The EcoRacer was a research vehicle to unite economy and performance under a styled “roof.”

The 2005 VW EcoRacer concept

The 2005 EcoRacer can transform from coupe to convertible to a roadster.

XL Sport Concept

The hyperefficient 2014 XL Sport was built for speed. Propelled by a two-cylinder engine, the two-seat coupe could accelerate from 0 to 62 mph in about 5.7 seconds.

Its wing doors are hinged at two points that allow for an upward and forward swivel. And its dashboard was designed for motorsports and includes an individual lap timer and oil pressure display.

The 2014 XL Sport supercar prototype

The XL Sport was a supercar for enthusiasts of the eco-minded XL1.

Atlas Tanoak

The Atlas Tanoak debuted at the New York International Auto Show in March 2018. A V-6 gas engine powers the midsize, dual-cab pickup concept. At the time, it was the world’s first pickup to be based on Volkswagen’s modular transverse toolkit (MQB).

Tanoak is named after a species of evergreens native to the California coastline.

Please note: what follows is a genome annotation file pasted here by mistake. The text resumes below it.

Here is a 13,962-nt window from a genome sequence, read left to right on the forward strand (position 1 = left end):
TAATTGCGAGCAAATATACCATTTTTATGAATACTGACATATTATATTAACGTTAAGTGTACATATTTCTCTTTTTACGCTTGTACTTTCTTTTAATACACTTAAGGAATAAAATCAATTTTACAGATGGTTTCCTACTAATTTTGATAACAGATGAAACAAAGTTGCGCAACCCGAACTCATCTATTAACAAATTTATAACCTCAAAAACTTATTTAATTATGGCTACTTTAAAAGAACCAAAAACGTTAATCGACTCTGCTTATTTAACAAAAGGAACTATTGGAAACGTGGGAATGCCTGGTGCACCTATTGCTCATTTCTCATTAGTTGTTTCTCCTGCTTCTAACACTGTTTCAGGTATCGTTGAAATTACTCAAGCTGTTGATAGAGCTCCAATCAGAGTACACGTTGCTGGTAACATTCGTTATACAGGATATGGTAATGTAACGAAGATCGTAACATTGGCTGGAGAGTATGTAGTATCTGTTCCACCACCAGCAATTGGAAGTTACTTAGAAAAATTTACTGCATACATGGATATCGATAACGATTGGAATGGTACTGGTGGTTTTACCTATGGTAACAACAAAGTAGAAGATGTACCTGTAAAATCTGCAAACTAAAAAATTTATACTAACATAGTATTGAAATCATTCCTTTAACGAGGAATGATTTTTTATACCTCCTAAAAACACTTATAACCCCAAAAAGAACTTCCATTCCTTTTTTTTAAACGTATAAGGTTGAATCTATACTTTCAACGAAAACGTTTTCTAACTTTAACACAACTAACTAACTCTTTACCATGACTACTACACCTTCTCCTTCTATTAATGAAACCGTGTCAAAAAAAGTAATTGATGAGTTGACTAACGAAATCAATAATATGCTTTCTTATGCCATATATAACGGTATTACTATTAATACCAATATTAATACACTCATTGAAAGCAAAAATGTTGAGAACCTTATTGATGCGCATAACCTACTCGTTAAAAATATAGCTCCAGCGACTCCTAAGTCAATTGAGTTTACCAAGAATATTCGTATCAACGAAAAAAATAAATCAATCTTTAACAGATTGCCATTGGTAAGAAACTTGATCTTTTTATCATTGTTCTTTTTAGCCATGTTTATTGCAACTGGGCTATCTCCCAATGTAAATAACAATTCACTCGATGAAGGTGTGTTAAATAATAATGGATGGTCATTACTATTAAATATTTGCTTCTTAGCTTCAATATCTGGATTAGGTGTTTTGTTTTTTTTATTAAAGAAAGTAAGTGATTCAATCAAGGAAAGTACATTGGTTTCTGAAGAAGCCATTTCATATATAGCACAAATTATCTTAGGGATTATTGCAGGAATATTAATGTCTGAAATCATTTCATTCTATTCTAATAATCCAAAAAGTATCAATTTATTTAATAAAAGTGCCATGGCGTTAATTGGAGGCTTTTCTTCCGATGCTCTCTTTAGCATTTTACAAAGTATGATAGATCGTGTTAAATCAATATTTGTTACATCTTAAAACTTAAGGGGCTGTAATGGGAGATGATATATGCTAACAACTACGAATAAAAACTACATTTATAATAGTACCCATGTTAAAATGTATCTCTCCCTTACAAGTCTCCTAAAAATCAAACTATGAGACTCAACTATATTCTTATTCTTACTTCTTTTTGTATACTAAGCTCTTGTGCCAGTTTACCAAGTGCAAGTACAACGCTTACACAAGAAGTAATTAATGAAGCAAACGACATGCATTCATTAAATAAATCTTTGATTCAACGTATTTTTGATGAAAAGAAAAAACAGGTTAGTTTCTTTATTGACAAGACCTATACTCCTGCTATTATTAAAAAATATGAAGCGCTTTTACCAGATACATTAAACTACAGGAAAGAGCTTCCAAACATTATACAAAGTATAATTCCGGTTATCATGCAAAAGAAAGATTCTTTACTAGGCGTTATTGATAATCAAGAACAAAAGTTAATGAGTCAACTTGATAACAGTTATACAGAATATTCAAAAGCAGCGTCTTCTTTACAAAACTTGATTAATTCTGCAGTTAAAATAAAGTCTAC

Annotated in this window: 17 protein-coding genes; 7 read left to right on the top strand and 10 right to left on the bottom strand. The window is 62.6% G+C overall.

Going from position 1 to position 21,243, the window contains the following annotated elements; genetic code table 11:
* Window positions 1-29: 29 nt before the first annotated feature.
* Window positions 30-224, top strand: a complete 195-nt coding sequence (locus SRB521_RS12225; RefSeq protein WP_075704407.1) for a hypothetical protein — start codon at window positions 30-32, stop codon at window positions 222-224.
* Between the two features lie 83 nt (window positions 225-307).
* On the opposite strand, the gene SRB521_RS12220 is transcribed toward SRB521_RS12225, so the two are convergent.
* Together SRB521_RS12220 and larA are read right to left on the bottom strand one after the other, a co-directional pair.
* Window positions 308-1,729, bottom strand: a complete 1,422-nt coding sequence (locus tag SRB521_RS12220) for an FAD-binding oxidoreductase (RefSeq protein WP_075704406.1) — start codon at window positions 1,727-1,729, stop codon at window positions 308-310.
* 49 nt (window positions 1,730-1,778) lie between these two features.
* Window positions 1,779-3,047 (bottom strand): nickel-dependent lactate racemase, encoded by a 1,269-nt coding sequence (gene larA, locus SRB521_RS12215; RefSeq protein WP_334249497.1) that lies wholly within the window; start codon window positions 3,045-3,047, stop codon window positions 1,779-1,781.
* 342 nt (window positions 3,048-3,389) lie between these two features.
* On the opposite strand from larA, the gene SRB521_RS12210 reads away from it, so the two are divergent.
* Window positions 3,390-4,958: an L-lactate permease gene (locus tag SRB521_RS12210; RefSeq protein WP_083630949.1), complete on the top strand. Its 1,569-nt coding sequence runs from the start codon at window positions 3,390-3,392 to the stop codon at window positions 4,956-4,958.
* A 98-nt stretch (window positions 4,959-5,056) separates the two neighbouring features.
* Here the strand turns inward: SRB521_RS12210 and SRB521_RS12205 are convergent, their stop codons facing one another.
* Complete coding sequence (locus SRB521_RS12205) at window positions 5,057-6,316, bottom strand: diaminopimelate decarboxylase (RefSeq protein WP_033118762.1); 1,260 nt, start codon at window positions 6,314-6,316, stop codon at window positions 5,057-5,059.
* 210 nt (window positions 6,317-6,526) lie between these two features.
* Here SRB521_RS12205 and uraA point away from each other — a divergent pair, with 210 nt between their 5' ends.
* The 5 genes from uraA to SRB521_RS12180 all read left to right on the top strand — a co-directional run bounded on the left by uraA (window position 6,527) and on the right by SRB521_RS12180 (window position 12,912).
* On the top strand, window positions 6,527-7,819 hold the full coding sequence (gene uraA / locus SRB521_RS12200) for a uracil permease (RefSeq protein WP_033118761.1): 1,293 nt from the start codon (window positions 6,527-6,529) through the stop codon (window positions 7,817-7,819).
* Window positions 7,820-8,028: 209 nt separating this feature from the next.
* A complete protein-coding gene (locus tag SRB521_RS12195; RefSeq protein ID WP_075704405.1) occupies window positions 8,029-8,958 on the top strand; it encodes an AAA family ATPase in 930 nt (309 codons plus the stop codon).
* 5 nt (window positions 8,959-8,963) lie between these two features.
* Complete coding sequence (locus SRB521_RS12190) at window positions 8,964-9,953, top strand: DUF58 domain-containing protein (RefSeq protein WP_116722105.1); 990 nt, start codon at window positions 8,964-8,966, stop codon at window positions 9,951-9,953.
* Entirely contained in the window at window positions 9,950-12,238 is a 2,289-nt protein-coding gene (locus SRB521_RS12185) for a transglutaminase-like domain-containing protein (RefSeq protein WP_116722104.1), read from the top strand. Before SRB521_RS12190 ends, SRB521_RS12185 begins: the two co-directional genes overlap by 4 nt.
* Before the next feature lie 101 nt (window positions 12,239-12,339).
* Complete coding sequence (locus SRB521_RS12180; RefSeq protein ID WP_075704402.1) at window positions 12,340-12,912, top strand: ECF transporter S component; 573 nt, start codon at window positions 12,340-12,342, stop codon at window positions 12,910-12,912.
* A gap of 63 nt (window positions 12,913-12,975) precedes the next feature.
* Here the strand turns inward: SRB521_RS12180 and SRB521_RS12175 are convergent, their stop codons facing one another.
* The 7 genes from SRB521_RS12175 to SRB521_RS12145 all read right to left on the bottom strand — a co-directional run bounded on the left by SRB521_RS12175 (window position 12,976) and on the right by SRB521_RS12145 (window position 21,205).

The Tanoak was based on an extended-wheelbase Atlas SUV, but the concept is longer and could seat up to five passengers. The concept’s V-6 drivetrain mirrors the 2021 Atlas with 276-hp V-6 and eight-speed automatic transmission with 4MOTION all-wheel-drive.

The Atlas Tanoak concept

The Tanoak name is from a variety of evergreen native to the California coastline.

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1961 Buick Special Deluxe

The 1961 Buick Special was an entry level model.

The entry-level Buick Special can trace its heritage to the Buick Model 10, a companion to Buick’s first car, the Model B. (GM photo archives)

BY MARK MAYNARD

The Buick Special was typically the brand’s lowest-priced model. According to its page in Wikipedia, the nameplate started as a full-size car in 1936. After a two-year hiatus, the model returned in 1938 as a midsize.

The Special was built for several decades and was offered as a coupe, sedan, and later as a station wagon.

General Motors modernized its entry-level products in the 1960s, and the Special introduced the modern Buick V-6. The engine would become the core engine for GM for several decades and lives on in current upgraded V6 products.

“By 1970, Special was no longer offered as a standalone model, but the name would later be used for the entry trim on 1975 to 1979 and 1991 to 1996 Century models.

The entry-level Buick can trace its heritage to the Buick Model 10, a companion to Buick’s first car, the Model B. The Model 10 started as one of the independent brands merged into Buick, called the Janney, a Brass-Era carmaker.